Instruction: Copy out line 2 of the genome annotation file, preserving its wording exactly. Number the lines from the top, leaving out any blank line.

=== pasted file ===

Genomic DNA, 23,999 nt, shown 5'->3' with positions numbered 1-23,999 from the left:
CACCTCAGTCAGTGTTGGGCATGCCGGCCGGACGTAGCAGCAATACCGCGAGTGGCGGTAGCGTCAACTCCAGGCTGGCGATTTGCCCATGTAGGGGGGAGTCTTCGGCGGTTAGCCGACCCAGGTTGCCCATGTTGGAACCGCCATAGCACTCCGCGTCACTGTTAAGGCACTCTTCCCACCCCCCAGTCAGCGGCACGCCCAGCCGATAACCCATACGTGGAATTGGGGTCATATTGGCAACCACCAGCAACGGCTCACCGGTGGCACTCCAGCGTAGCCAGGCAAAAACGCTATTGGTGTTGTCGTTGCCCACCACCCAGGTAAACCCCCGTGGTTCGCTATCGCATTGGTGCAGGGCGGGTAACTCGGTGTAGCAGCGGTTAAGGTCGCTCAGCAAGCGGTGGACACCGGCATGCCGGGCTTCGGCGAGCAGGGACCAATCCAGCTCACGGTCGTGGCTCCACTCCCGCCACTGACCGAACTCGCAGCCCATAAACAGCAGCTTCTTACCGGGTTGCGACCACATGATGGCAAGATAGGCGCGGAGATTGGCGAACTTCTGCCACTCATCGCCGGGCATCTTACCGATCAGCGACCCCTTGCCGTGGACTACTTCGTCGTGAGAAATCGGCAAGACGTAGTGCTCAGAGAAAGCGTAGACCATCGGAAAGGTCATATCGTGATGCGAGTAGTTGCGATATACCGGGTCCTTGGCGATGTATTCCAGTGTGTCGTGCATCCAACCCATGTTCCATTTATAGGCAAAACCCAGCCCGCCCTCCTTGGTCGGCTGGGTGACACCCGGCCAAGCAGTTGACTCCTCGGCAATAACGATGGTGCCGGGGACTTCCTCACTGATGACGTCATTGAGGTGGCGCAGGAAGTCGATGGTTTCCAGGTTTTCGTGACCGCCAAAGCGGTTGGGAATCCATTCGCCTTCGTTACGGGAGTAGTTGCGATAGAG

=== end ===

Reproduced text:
CACCTCAGTCAGTGTTGGGCATGCCGGCCGGACGTAGCAGCAATACCGCGAGTGGCGGTAGCGTCAACTCCAGGCTGGCGATTTGCCCATGTAGGGGGGAGTCTTCGGCGGTTAGCCGACCCAGGTTGCCCATGTTGGAACCGCCATAGCACTCCGCGTCACTGTTAAGGCACTCTTCCCACCCCCCAGTCAGCGGCACGCCCAGCCGATAACCCATACGTGGAATTGGGGTCATATTGGCAACCACCAGCAACGGCTCACCGGTGGCACTCCAGCGTAGCCAGGCAAAAACGCTATTGGTGTTGTCGTTGCCCACCACCCAGGTAAACCCCCGTGGTTCGCTATCGCATTGGTGCAGGGCGGGTAACTCGGTGTAGCAGCGGTTAAGGTCGCTCAGCAAGCGGTGGACACCGGCATGCCGGGCTTCGGCGAGCAGGGACCAATCCAGCTCACGGTCGTGGCTCCACTCCCGCCACTGACCGAACTCGCAGCCCATAAACAGCAGCTTCTTACCGGGTTGCGACCACATGATGGCAAGATAGGCGCGGAGATTGGCGAACTTCTGCCACTCATCGCCGGGCATCTTACCGATCAGCGACCCCTTGCCGTGGACTACTTCGTCGTGAGAAATCGGCAAGACGTAGTGCTCAGAGAAAGCGTAGACCATCGGAAAGGTCATATCGTGATGCGAGTAGTTGCGATATACCGGGTCCTTGGCGATGTATTCCAGTGTGTCGTGCATCCAACCCATGTTCCATTTATAGGCAAAACCCAGCCCGCCCTCCTTGGTCGGCTGGGTGACACCCGGCCAAGCAGTTGACTCCTCGGCAATAACGATGGTGCCGGGGACTTCCTCACTGATGACGTCATTGAGGTGGCGCAGGAAGTCGATGGTTTCCAGGTTTTCGTGACCGCCAAAGCGGTTGGGAATCCATTCGCCTTCGTTACGGGAGTAGTTGCGATAGAG